Have you got a story?
The first thing you need to think about when writing a press release is the ‘news’ value. Does your story merit a press release and have you got the right angle to appeal to journalists? If not then don’t waste your time or risk damaging your reputation with journalists. So, identify whether your ‘news’ has the key elements that a journalist will look for in a story i.e. human interest. Think about the audience you are aiming at and what will be of interest to them.
What should go into a press release?
The challenge is to answer the following questions about your news:
* Who? – Who are the key players? Who does your news affect/bring benefit to?
* What? – What is it that is new/different?
* Why? – Why is this important/news?
* Where? – Where is this happening? Is geography/location relevant?
* When? – What is the timing of this, does this add significance?
* How? – How did this come about?
Writing down the answers to these questions can be helpful – it’s then a matter of putting them together in short punchy sentences. You need to get the essence of your story in the first paragraph. Editors edit from the bottom of a press release up. So, it is essential to ensure that your ‘news’ is up front – it’s better to get your first paragraph printed than no paragraph at all.
How do I structure and present the release?
Once you have decided that you have a story to tell you need to draft your release abiding by very clear rules designed to make it as easy as possible for journalists to use your material:
* Highlight at the top of the release the issue date – an embargo should only be used if necessary
* Give your release a title
* Use double spacing with wide margins – to help the journalist in making notes
* Write as few paragraphs as possible to get your points across with a maximum of two pages
* Signal the end of the press release with the word ‘Ends’ – in bold
* After ‘Ends’ you should write ‘For further information, please contact:’ and list the contact details of someone who is available to give more information about the story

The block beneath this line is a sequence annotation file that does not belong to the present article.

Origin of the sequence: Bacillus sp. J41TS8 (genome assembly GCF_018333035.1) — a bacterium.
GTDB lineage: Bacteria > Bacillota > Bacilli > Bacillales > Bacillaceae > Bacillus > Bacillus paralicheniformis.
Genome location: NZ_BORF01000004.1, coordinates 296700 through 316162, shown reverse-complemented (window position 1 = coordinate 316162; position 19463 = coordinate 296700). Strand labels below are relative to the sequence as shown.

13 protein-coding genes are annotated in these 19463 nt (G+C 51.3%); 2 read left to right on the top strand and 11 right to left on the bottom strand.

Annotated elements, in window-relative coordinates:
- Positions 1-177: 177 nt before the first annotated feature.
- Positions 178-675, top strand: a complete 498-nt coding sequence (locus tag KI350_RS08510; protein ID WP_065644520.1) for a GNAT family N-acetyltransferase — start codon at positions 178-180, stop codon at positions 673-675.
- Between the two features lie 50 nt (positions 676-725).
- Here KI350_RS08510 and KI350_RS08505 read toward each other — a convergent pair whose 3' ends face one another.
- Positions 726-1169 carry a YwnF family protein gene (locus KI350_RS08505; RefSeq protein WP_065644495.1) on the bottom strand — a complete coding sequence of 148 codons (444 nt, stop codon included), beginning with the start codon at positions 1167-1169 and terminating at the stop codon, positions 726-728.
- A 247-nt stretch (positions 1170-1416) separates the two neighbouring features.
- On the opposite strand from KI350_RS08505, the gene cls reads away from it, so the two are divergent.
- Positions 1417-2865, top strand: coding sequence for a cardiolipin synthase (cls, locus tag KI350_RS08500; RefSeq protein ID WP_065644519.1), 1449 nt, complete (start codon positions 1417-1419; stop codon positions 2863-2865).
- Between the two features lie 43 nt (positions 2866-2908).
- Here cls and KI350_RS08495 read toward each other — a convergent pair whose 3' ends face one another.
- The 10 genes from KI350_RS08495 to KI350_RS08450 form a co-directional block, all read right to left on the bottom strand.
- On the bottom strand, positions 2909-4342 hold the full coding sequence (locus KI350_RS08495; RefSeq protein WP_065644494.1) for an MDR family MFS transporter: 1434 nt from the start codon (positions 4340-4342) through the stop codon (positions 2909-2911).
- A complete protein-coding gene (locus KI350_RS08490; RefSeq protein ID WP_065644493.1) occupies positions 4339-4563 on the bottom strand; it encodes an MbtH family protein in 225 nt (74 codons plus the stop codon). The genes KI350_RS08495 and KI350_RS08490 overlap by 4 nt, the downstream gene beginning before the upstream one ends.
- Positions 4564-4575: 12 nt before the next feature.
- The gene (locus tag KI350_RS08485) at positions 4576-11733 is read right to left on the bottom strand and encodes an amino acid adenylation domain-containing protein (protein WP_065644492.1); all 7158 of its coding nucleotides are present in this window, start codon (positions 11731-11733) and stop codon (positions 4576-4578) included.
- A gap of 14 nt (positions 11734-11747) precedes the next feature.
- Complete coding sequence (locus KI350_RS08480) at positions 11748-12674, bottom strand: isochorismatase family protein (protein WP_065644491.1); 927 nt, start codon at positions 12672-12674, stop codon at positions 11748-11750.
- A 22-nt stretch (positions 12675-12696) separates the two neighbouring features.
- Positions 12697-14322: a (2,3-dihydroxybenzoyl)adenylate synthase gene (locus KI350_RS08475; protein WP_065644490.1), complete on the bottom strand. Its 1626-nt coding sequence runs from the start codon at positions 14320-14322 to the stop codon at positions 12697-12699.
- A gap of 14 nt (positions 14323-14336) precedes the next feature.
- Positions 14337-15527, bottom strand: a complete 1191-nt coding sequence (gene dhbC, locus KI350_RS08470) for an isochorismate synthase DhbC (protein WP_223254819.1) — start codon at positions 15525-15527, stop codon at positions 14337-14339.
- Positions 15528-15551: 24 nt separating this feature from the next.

* You should include any additional background information in ‘Notes to editors’ underneath the contact information.
The test of success is whether the story can be understood in its entirety if only the first paragraph was reproduced in print. The second paragraph expands on information in the first, giving a bit more detail. Often, the third paragraph provides a quote. The fourth paragraph would then outline final information such as referencing to websites and ordering etc, other products in development etc, general information about the organisation.
What type of writing style should I use?
The release should be factual in tone, short and concise with sentences that are a maximum of 25 words in length. It’s useful to research and analyse any publications you are targeting. If you can match their style then you have a better chance of your press release being used, as long as it is newsworthy. For issuing to broadcast journalists the same rules apply in terms of writing and presentation.
This article gives you a good idea of some of the issues you need to think about when writing a press release, there are also others. You also need to give thought to who you issue the release to and how, when to follow-up with journalists, whether photographs are appropriate and how to handle follow-up calls from journalists and requests for interviews – each of these have particular rules that you should follow.
Using PR to build your profile and protect your reputation can help you influence the audiences that are important to you – I invite you to access more free articles, tips and information on this and other subjects by visiting the ‘free stuff’ section of the website – http://www.profilematters.co.uk/resources.php
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Debbie Leven – Profile Matters – [http://www.profilematters.co.uk/]PR Consultants UK